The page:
It looks like this winter is going to be another topsy-turvy one. The freezing rain that has just started as I write this column may be heavy and dangerous. I hope not.
The thaw has created a covering of water on the ice of the millpond. The other day I was walking back from shopping for groceries when I noticed a large flock circling the millpond. At first I thought it was geese that were higher up and therefore looked smaller; but I soon realized it was a flock of ducks. They circled and circled and I think the water on the ice had made them think they had found open water and could land. At last they flew off upstream. Who knows where they came to rest?
Whenever there’s even a little open water you can see some “summer” birds. The other week during a snowstorm I saw, appearing through the snow, a strange form standing in the pond. At first I thought my eyes were playing tricks on me with this tall, thin outline. It was a Great Blue Heron. How forlorn it looked! But I’m sure it wasn’t really.
Every fall and early winter there is a single Canada Goose that lingers and dies. But this year the scene played out slightly differently. For some days three geese were together–and yet not together. There seemed to be two that kept watch over a goose that was separate. Then these two disappeared leaving the lone goose. Every year you can watch a single goose sit on the ice and snow, preening itself but never feeding. Somehow instinct is telling it to keep its feathers in good condition to stay warm, yet instinct is telling it to starve itself. And often there will be a flock of geese nearby but the single goose never tries to associate with them. The mysteries of nature.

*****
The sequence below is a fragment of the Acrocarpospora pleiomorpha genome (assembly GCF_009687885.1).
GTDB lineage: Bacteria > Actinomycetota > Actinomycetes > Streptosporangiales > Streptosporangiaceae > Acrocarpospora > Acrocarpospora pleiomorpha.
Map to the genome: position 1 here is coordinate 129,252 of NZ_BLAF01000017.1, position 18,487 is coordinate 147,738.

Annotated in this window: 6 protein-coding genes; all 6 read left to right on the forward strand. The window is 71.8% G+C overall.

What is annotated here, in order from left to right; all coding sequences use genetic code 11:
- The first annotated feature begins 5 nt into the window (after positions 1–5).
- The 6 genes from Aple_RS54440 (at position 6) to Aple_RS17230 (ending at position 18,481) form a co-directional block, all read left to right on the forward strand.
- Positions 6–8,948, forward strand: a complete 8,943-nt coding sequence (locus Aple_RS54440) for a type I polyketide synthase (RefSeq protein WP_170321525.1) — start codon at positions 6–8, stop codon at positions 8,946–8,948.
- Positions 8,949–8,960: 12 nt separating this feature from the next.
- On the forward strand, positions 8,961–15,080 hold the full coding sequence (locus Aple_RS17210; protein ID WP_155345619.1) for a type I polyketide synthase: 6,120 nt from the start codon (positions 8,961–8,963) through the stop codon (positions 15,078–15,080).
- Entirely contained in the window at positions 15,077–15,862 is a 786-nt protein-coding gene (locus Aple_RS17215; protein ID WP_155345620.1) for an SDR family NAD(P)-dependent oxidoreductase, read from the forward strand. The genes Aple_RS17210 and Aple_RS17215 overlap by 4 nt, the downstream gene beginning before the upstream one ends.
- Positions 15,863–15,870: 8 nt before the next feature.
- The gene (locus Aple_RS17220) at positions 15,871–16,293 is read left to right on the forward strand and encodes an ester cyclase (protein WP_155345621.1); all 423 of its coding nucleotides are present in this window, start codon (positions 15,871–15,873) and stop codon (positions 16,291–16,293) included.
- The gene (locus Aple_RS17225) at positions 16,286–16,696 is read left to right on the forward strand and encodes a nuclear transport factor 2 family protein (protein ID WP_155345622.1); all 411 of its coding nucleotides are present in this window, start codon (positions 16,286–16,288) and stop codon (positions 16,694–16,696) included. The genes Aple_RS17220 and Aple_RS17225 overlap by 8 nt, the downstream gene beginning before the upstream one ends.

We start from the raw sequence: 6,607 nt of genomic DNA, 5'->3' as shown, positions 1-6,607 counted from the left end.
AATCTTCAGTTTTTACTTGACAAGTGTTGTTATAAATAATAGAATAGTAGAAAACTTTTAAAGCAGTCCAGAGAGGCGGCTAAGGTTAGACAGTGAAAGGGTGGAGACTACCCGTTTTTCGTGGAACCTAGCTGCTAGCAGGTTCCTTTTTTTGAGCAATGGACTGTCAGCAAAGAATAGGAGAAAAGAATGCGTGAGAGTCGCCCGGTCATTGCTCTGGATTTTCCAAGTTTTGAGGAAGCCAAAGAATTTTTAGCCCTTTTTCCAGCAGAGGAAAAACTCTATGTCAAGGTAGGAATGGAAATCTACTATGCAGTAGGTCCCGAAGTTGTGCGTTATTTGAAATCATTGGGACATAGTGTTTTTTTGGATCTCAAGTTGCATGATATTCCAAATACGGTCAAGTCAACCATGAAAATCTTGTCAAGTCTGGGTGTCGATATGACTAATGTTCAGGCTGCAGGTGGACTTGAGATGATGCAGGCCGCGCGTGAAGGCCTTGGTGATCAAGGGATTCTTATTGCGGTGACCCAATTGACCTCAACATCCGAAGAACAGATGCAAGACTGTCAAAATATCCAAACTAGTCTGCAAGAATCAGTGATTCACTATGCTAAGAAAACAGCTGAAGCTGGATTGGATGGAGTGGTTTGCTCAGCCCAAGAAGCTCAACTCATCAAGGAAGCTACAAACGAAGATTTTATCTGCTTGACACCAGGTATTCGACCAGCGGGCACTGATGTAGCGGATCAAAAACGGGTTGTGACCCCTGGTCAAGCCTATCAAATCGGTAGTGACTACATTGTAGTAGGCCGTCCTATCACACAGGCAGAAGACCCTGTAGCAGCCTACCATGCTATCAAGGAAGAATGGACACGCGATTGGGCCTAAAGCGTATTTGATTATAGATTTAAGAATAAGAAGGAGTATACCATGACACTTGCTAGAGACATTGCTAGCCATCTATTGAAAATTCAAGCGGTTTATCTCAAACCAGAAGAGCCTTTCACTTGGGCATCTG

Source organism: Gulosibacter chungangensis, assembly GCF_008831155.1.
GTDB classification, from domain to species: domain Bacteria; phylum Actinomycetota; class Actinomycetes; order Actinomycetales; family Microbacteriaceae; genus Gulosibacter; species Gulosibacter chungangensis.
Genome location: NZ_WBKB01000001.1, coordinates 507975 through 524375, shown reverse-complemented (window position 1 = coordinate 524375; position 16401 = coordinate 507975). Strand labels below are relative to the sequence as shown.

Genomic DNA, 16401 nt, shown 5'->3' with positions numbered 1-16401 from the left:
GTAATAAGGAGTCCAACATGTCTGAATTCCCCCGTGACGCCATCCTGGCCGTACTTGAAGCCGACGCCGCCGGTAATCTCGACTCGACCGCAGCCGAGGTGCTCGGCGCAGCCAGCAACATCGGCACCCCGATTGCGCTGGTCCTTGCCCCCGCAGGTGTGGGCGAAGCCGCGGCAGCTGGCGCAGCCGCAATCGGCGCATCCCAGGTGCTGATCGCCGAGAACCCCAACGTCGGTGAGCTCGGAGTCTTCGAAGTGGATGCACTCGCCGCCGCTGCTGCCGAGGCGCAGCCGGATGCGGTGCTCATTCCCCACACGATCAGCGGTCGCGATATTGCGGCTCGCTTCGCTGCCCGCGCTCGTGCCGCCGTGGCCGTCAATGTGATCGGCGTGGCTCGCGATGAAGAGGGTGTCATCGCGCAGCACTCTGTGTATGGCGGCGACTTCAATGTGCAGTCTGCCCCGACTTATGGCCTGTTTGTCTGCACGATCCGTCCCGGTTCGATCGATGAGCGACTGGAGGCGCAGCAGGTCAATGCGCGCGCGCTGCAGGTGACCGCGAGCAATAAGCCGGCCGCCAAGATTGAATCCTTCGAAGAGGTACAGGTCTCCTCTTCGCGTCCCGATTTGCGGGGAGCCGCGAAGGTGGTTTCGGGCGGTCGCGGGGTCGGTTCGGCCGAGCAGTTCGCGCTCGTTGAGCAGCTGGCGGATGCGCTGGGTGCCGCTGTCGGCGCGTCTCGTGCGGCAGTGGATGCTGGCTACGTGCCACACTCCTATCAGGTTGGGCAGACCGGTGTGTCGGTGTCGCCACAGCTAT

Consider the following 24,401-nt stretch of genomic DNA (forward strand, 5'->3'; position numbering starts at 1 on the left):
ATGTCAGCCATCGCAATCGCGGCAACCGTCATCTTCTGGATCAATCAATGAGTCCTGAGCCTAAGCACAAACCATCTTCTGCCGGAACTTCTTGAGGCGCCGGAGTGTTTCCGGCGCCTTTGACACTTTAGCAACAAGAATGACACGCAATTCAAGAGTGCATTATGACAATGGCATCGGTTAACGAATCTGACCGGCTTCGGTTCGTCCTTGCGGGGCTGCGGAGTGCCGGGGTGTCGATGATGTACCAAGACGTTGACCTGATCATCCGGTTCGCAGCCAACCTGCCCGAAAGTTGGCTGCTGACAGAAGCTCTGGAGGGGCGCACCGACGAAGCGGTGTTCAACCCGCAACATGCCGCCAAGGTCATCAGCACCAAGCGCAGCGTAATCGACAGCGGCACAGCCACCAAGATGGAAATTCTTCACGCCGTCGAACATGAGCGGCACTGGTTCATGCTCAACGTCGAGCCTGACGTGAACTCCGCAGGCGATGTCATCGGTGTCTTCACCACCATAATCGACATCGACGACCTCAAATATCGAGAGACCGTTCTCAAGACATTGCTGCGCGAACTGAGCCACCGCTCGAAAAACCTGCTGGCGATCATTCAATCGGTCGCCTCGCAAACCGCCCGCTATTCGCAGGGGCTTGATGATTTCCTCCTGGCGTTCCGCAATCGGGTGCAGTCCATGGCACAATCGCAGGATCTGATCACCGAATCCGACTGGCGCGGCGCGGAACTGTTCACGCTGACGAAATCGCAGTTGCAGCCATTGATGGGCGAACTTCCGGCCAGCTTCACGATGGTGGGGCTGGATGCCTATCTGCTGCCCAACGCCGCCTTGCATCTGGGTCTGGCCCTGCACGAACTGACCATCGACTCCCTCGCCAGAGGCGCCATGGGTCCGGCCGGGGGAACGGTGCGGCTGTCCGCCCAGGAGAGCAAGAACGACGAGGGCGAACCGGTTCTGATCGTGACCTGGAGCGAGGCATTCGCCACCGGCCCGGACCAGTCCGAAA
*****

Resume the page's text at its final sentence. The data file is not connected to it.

There is a partnership between Cornell University and Bird Studies Canada and every winter this partnership invites birdwatchers in the US and Canada to keep a record of birds visiting their feeders. Because of FeederWatch and the record kept by us “citizen scientists” science is getting a better knowledge of the size of bird populations and how climate change is affecting birds.
One of the birds that I have been seeing as I dutifully keep my list of birds visiting my feeders is the Pileated Woodpecker. A single male is regularly visiting my suet feeders. Usually I can hear him coming as he announces his presence with his weird laugh of a call. When he lands the whole feeder shakes with his weight. He is the size of a crow and the size of his feet and toenails is astounding. I watch in amazement and recall that modern birds are probably the closest living relative of the dinosaurs. I can see it in his feet!
In my last column I wished for everyone for 2020 peace and healing. But let me wish you also a year of discoveries! Nature has so much for us to discover. It’s just outside our door or our window. Get out! And enjoy!
GET OUT! by Glen Spurrell